Rick Rypien and the modern concussion epidemic
The tributes began pouring in yesterday morning from former teammates and opponents, confirming that recently deceased former Canuck Rick Rypien was respected throughout the NHL, in spite of his erratic behaviour and rumoured battles with depression.
Often referred to as the toughest pound-for-pound player in the NHL, Rypien quickly became a fan favourite in Vancouver. He began his career on a professional tryout contract in 2004 with the Manitoba Moose, the Canucks’ minor league affiliate. He was one of Moose GM Craig Heisinger’s many great finds: a diamond in the rough -- with a heavy emphasis on the rough.
Rypien got his first call up with the big club a year later, eventually spending parts of six seasons with the Canucks, registering 9 goals and 7 assists in 119 games.
His reputation was that of an old school hockey player, never afraid to toss the gloves, never hesitant to come to a teammate’s defence. There is a lineage of tough-as-nails stalwarts in Vancouver; the likes of Orland Kurtenbach, Harold Snepsts, and Gino Odjick are never far from our thoughts. Fans are always looking to anoint a successor, and Rypien came close.
I recently completed a season of writing and reporting for Canucks.com. During the interview process, my future boss lobbed a softball question:
“If you could go on The Amazing Race with any Canuck, who would you choose?”
“Rick Rypien,” I replied.
Awkward silence. It was an odd answer -- just days before, Rypien was suspended for attacking a fan in Minnesota and had subsequently taken an indefinite leave of absence from the team. Quick to disassociate myself from the practice of athlete-on-fan violence, I explained that in spite of his recent transgression, Rypien was a class act; he was fearless and he always had his teammates’ backs.
Perhaps Rypien’s greatest coup was a fight from October of 2009 with Montreal Canadiens giant Hal Gill. Gill had 7 inches and 50 pounds on Rypien. Butterbean vs. De La Hoya. Rypien won the fight, and received a standing ovation from the Rogers Arena crowd.
“He was a fan favourite in Vancouver and would have been a fan favourite in Winnipeg for sure,” said former teammate Shane O’brien.
“He’d be the first guy running in there to protect anybody, from your best player to his linemate. He was one of the toughest players to ever play the game, and a great teammate.”
This morning, former NHL defenseman Brad Lukowich called him the “nicest guy I played with during my time in Vancouver.”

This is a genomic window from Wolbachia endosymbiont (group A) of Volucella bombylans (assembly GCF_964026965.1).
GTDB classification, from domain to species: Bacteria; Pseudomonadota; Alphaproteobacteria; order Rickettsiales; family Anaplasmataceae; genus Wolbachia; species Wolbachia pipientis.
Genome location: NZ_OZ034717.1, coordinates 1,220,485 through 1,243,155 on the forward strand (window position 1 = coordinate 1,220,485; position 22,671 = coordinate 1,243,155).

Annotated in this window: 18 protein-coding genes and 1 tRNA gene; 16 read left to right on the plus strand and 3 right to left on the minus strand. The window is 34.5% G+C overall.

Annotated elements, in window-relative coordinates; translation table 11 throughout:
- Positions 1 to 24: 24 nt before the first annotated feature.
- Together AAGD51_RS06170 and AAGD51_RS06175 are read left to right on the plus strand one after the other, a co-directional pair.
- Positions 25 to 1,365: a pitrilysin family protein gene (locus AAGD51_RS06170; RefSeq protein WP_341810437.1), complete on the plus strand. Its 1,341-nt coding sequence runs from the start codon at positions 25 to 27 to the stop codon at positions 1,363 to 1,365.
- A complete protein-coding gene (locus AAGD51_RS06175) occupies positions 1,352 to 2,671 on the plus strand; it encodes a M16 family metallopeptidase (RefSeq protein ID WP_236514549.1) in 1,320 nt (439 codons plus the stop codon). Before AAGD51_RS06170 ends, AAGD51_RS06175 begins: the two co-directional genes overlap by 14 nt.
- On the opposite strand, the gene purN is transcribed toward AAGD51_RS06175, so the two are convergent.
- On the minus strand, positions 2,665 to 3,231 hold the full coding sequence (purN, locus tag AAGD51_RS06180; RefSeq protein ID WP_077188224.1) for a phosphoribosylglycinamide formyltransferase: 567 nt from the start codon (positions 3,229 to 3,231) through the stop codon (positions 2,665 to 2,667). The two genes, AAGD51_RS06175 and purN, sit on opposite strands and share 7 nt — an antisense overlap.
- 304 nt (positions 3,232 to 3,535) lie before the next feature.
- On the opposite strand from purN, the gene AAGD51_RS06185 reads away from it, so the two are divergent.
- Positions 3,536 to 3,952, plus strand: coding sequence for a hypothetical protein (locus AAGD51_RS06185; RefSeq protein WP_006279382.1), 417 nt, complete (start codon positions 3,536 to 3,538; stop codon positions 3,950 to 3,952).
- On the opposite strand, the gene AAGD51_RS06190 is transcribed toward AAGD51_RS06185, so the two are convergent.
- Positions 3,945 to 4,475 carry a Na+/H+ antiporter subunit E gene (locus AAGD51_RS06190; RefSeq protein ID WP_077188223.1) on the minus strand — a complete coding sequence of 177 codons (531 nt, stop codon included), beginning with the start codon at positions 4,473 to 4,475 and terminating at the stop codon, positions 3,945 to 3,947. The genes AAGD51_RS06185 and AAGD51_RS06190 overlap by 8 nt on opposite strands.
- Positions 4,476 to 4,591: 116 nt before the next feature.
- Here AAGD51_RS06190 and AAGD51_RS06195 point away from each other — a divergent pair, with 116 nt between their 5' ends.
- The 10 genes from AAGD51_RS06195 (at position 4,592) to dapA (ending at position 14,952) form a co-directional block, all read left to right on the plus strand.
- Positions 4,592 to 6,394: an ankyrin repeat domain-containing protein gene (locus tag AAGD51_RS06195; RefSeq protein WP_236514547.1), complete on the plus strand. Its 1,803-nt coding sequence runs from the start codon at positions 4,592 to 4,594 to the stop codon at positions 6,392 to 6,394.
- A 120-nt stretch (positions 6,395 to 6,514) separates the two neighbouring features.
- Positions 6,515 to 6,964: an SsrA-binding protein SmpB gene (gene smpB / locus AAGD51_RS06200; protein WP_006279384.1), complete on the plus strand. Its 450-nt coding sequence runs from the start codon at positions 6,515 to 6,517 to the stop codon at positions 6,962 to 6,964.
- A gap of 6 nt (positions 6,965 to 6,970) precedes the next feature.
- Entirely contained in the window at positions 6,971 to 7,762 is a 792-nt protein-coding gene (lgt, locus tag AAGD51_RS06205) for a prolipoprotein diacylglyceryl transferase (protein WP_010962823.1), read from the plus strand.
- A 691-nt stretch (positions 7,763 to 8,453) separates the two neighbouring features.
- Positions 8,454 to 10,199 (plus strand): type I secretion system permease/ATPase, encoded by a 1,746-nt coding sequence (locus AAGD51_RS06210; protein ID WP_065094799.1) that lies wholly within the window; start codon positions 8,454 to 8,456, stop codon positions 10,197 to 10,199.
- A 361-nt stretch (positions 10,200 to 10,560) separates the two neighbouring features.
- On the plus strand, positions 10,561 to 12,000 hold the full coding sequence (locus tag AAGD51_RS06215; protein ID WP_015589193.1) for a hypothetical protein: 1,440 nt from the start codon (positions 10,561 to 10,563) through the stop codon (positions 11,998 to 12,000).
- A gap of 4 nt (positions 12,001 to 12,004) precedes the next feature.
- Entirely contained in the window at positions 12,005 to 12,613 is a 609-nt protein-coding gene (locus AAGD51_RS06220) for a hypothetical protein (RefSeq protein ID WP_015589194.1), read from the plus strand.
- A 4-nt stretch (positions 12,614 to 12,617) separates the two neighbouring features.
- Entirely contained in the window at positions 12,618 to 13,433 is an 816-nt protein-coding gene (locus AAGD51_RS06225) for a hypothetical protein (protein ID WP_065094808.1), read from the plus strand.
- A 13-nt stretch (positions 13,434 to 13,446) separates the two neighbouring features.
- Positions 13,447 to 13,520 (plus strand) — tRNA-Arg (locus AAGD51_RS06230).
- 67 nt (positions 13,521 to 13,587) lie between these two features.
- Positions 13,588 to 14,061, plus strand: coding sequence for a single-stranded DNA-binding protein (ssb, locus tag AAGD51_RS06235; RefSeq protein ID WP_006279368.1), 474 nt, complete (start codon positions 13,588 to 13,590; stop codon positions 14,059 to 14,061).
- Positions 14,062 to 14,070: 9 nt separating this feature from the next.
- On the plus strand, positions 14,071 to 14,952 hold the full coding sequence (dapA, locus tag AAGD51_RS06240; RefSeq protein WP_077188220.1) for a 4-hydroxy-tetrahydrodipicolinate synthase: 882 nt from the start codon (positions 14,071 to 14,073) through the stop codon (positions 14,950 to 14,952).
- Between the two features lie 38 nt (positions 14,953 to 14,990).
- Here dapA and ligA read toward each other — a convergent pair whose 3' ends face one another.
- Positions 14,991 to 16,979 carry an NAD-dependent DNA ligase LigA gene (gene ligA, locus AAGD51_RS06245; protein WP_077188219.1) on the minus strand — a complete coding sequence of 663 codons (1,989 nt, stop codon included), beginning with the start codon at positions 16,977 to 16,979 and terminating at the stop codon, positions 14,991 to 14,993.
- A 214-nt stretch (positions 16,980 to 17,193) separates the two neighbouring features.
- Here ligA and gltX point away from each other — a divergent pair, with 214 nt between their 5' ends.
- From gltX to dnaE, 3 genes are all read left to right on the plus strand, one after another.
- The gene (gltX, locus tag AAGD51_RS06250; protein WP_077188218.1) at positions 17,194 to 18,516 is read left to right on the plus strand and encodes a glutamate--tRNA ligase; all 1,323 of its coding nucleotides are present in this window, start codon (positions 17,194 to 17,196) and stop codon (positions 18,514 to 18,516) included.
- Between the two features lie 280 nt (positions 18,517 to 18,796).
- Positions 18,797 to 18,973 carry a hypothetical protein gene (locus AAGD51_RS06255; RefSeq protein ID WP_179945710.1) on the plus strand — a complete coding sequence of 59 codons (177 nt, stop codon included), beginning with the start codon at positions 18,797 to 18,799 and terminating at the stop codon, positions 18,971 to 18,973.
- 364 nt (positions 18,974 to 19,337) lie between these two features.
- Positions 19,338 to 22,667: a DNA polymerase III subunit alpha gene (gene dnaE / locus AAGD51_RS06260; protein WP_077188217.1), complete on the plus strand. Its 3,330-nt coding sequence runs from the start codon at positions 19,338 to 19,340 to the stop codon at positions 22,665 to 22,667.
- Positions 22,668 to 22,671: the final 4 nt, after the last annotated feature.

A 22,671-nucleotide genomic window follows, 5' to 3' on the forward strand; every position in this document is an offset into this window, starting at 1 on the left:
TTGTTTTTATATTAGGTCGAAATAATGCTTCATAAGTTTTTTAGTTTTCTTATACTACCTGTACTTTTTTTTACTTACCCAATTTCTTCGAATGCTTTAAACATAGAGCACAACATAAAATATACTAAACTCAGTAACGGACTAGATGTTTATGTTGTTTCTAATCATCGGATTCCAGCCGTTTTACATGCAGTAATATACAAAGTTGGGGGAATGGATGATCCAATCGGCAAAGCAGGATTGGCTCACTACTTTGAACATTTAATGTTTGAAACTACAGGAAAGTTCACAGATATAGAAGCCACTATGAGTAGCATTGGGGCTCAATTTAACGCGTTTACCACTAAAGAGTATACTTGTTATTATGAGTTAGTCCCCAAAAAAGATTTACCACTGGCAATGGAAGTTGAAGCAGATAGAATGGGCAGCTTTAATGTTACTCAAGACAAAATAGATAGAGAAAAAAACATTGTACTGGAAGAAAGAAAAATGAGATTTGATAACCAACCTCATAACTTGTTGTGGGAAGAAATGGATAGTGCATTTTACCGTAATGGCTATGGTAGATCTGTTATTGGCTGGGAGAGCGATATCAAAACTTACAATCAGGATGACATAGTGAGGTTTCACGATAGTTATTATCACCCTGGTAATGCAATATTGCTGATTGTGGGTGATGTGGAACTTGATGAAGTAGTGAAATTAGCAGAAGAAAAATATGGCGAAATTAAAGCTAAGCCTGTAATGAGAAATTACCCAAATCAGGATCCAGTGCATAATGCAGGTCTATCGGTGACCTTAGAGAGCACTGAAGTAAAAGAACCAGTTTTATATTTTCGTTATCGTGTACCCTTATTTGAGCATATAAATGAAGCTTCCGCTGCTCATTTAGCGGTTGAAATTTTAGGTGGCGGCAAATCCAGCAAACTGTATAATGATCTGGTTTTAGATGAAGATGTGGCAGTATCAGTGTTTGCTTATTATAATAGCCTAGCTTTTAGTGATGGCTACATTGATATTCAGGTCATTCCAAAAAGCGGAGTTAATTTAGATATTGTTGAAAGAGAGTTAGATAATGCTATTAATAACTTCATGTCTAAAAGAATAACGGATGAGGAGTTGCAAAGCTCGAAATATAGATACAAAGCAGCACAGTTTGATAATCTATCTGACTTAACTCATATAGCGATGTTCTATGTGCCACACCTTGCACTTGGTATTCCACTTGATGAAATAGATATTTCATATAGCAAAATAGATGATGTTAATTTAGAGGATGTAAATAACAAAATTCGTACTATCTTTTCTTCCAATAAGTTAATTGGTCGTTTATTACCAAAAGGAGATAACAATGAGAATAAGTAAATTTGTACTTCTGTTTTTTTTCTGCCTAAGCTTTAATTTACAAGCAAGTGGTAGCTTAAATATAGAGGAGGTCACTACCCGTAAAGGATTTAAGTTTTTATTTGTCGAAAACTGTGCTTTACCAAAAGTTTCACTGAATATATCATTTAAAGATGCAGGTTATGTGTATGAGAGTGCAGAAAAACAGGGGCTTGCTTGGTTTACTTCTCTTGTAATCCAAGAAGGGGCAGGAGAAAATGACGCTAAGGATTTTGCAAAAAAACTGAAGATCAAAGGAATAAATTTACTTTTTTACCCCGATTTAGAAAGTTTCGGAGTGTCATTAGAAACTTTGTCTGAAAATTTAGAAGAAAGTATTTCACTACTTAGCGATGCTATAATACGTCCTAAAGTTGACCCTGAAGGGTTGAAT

"I’m in disbelief about Ripper (Rypien). I sat beside him in the locker room in Vancouver, such a good kid with a huge heart. My thoughts with his family,” former Canuck Brendan Morrison added.
Early speculation is that Rypien’s death was depression-related, reigniting the simmering debate on headshots and fighting in the NHL and their effect on its players. It’s a controversy that forced the NHL to increase penalties for headshots mid-season in 2010-11, in a panicked attempt to counter the epidemic. But the rule changes are slow in coming for a sport that has seen the loss of many current stars to early retirement because of headshots.
Former NHL heavyweight Bob Probert recently died at the age of 45 from a heart attack. He bequeathed his brain to researchers at Boston University, who discovered that Probert suffered from CTE (Chronic Traumatic Encephalopathy), a degenerative condition that leads to memory loss, depression, and dementia.
Probert might be hockey’s canary in the mineshaft. It’s scary to think that the full impact of concussions won’t be known for another 20-30 years, when this generation reaches middle age.
A 2008 study by the Montreal Neurological Institute of McGill revealed that the prevalence of depression in athletes who’ve suffered head trauma is 8 times higher than that of the general population. Recurrent concussions and headshots show strong links to depression, memory loss, irritability and anxiety.
The statistics of depression among athletes who’ve suffered head trauma raises a number of questions about the safety conditions of modern sports. It’s a debate that crosses the borders of all contact sports, and will only deepen as the size and speed of the games increase.
It’s a debate that should continue, in the hopes that we might prevent future tragedies from happening.